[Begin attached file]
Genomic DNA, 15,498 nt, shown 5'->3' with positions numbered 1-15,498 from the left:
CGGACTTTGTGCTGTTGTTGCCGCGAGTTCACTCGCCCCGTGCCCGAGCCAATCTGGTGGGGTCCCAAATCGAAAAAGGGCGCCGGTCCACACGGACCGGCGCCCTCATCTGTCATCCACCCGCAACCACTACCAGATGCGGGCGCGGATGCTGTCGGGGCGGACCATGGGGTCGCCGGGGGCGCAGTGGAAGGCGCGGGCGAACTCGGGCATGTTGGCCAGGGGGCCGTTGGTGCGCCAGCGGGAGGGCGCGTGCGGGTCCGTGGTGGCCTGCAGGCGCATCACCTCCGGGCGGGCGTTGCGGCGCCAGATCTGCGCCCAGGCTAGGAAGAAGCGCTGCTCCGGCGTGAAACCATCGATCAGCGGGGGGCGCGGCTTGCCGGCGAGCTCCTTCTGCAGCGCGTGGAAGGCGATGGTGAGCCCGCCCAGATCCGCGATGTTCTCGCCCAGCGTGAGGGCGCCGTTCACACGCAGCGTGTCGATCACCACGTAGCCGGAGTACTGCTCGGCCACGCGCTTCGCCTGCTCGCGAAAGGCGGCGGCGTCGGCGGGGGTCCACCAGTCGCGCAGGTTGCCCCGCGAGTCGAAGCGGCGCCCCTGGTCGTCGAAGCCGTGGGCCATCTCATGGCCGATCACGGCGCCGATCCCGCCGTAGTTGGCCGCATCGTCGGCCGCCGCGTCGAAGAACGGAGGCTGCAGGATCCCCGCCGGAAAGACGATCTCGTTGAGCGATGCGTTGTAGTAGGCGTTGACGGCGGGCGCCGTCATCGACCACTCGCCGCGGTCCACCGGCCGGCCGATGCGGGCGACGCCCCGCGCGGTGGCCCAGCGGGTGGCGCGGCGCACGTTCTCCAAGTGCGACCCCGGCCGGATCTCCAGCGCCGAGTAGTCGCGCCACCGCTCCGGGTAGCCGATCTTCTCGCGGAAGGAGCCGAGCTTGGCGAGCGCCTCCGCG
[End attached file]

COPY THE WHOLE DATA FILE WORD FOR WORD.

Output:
Genomic DNA, 15,498 nt, shown 5'->3' with positions numbered 1-15,498 from the left:
CGGACTTTGTGCTGTTGTTGCCGCGAGTTCACTCGCCCCGTGCCCGAGCCAATCTGGTGGGGTCCCAAATCGAAAAAGGGCGCCGGTCCACACGGACCGGCGCCCTCATCTGTCATCCACCCGCAACCACTACCAGATGCGGGCGCGGATGCTGTCGGGGCGGACCATGGGGTCGCCGGGGGCGCAGTGGAAGGCGCGGGCGAACTCGGGCATGTTGGCCAGGGGGCCGTTGGTGCGCCAGCGGGAGGGCGCGTGCGGGTCCGTGGTGGCCTGCAGGCGCATCACCTCCGGGCGGGCGTTGCGGCGCCAGATCTGCGCCCAGGCTAGGAAGAAGCGCTGCTCCGGCGTGAAACCATCGATCAGCGGGGGGCGCGGCTTGCCGGCGAGCTCCTTCTGCAGCGCGTGGAAGGCGATGGTGAGCCCGCCCAGATCCGCGATGTTCTCGCCCAGCGTGAGGGCGCCGTTCACACGCAGCGTGTCGATCACCACGTAGCCGGAGTACTGCTCGGCCACGCGCTTCGCCTGCTCGCGAAAGGCGGCGGCGTCGGCGGGGGTCCACCAGTCGCGCAGGTTGCCCCGCGAGTCGAAGCGGCGCCCCTGGTCGTCGAAGCCGTGGGCCATCTCATGGCCGATCACGGCGCCGATCCCGCCGTAGTTGGCCGCATCGTCGGCCGCCGCGTCGAAGAACGGAGGCTGCAGGATCCCCGCCGGAAAGACGATCTCGTTGAGCGATGCGTTGTAGTAGGCGTTGACGGCGGGCGCCGTCATCGACCACTCGCCGCGGTCCACCGGCCGGCCGATGCGGGCGACGCCCCGCGCGGTGGCCCAGCGGGTGGCGCGGCGCACGTTCTCCAAGTGCGACCCCGGCCGGATCTCCAGCGCCGAGTAGTCGCGCCACCGCTCCGGGTAGCCGATCTTCTCGCGGAAGGAGCCGAGCTTGGCGAGCGCCTCCGCG